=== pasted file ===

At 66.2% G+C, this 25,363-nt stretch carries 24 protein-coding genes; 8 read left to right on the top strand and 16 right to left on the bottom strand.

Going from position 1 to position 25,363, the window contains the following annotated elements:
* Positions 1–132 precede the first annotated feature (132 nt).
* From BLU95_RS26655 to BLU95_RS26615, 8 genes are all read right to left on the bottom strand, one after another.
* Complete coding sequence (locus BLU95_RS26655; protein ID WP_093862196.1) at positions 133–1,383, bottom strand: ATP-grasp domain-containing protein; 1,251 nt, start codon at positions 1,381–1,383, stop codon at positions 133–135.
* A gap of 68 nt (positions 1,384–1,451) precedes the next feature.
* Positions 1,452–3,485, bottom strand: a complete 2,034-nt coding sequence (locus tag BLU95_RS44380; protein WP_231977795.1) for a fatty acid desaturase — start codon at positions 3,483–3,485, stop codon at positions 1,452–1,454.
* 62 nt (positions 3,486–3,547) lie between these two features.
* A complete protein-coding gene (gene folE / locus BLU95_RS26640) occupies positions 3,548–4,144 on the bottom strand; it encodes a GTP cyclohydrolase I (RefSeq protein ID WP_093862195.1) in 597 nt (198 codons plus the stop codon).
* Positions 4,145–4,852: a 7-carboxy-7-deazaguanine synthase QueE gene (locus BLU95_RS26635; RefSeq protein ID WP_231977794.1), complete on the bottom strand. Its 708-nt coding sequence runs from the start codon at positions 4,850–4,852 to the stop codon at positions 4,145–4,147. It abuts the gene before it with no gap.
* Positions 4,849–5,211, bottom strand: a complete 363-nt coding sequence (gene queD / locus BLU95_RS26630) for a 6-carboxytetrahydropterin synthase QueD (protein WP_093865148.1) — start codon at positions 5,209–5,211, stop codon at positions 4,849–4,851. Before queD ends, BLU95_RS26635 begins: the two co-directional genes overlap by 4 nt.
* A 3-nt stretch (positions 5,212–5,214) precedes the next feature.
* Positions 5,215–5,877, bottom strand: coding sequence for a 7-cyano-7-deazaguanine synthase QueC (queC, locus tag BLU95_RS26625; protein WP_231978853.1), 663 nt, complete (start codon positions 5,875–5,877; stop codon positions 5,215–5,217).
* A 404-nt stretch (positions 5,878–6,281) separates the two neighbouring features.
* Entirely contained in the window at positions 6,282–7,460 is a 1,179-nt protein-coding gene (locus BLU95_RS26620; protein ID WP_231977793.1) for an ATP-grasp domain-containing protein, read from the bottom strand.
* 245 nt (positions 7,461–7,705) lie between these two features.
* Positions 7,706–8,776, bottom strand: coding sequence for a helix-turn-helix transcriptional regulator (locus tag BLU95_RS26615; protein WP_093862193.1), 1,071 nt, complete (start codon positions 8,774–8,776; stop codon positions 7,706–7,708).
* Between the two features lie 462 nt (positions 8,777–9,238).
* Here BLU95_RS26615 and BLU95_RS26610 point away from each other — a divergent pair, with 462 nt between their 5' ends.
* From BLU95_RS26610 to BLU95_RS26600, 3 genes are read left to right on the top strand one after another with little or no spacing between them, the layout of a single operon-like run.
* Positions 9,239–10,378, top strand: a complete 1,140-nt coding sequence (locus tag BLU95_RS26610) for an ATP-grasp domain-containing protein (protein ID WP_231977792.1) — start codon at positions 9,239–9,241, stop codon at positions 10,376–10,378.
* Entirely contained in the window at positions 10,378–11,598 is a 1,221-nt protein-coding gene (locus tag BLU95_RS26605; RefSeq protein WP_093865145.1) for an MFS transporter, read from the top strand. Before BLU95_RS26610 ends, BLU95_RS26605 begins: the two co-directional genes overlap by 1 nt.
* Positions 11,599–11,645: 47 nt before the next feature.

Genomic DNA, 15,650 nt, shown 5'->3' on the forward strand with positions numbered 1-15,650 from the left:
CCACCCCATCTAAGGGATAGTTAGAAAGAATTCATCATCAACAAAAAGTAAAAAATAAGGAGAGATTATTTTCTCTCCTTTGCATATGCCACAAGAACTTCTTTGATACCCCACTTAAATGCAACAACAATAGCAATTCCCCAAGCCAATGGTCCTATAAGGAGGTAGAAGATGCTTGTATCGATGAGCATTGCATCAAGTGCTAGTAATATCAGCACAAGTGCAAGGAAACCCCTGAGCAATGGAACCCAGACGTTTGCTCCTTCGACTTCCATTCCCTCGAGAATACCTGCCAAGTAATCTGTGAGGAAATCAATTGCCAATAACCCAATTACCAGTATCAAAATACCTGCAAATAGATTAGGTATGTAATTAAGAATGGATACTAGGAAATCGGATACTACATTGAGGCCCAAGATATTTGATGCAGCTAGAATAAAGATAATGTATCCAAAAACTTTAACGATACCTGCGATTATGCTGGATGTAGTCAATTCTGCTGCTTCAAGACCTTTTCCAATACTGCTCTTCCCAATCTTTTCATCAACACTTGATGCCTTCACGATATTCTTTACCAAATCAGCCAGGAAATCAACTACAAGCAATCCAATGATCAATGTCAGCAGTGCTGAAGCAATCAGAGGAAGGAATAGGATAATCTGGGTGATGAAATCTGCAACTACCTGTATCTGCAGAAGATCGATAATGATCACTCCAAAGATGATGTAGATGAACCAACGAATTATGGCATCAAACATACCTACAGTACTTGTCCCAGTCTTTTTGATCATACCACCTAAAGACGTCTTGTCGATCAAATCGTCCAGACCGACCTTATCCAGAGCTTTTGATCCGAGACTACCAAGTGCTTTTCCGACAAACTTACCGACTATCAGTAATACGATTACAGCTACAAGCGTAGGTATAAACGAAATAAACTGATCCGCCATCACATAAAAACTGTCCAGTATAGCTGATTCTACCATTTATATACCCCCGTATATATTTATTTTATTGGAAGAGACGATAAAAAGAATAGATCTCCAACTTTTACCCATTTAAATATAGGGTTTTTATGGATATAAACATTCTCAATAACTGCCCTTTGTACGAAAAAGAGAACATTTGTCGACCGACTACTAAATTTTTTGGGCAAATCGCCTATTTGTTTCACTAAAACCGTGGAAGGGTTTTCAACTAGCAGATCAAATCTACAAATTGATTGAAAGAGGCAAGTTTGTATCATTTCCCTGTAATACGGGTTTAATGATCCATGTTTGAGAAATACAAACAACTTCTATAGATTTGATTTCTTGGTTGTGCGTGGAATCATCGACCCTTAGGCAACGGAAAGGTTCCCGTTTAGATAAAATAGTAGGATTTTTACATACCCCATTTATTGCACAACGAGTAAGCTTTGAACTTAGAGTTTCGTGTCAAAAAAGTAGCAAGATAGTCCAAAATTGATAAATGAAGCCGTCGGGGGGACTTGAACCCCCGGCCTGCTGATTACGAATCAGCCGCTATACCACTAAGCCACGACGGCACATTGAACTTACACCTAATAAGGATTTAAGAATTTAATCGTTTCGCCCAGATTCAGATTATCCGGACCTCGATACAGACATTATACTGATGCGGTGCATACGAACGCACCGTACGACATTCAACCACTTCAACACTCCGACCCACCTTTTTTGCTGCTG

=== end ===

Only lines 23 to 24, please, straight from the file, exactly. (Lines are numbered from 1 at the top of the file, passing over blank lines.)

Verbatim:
* Positions 11,599–11,645: 47 nt before the next feature.

Genomic DNA, 15,650 nt, shown 5'->3' on the forward strand with positions numbered 1-15,650 from the left: